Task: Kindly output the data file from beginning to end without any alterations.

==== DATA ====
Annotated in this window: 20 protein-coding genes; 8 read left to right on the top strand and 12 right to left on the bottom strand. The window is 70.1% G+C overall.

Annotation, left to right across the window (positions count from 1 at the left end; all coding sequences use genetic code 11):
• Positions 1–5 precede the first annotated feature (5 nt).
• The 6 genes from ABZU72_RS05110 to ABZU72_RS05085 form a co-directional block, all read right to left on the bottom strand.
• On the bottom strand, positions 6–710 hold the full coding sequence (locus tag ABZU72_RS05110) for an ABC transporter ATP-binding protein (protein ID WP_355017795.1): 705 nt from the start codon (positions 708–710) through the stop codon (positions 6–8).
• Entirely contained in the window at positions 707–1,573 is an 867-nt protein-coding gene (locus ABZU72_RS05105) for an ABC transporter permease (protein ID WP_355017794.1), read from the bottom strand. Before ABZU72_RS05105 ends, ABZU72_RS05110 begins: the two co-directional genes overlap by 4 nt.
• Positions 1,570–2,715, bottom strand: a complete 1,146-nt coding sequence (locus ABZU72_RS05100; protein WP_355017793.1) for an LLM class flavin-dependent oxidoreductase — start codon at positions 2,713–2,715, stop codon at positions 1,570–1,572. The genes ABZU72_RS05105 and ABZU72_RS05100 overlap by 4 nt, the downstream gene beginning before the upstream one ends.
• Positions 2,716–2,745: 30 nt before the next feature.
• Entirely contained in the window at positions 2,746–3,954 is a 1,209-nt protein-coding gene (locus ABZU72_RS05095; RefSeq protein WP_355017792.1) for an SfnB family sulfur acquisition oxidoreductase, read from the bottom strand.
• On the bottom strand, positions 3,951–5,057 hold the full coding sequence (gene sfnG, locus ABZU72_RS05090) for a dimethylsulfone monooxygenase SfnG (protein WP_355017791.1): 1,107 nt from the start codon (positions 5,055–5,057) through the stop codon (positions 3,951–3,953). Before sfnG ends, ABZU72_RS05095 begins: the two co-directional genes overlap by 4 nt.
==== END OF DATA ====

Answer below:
Annotated in this window: 20 protein-coding genes; 8 read left to right on the top strand and 12 right to left on the bottom strand. The window is 70.1% G+C overall.

Annotation, left to right across the window (positions count from 1 at the left end; all coding sequences use genetic code 11):
• Positions 1–5 precede the first annotated feature (5 nt).
• The 6 genes from ABZU72_RS05110 to ABZU72_RS05085 form a co-directional block, all read right to left on the bottom strand.
• On the bottom strand, positions 6–710 hold the full coding sequence (locus tag ABZU72_RS05110) for an ABC transporter ATP-binding protein (protein ID WP_355017795.1): 705 nt from the start codon (positions 708–710) through the stop codon (positions 6–8).
• Entirely contained in the window at positions 707–1,573 is an 867-nt protein-coding gene (locus ABZU72_RS05105) for an ABC transporter permease (protein ID WP_355017794.1), read from the bottom strand. Before ABZU72_RS05105 ends, ABZU72_RS05110 begins: the two co-directional genes overlap by 4 nt.
• Positions 1,570–2,715, bottom strand: a complete 1,146-nt coding sequence (locus ABZU72_RS05100; protein WP_355017793.1) for an LLM class flavin-dependent oxidoreductase — start codon at positions 2,713–2,715, stop codon at positions 1,570–1,572. The genes ABZU72_RS05105 and ABZU72_RS05100 overlap by 4 nt, the downstream gene beginning before the upstream one ends.
• Positions 2,716–2,745: 30 nt before the next feature.
• Entirely contained in the window at positions 2,746–3,954 is a 1,209-nt protein-coding gene (locus ABZU72_RS05095; RefSeq protein WP_355017792.1) for an SfnB family sulfur acquisition oxidoreductase, read from the bottom strand.
• On the bottom strand, positions 3,951–5,057 hold the full coding sequence (gene sfnG, locus ABZU72_RS05090) for a dimethylsulfone monooxygenase SfnG (protein WP_355017791.1): 1,107 nt from the start codon (positions 5,055–5,057) through the stop codon (positions 3,951–3,953). Before sfnG ends, ABZU72_RS05095 begins: the two co-directional genes overlap by 4 nt.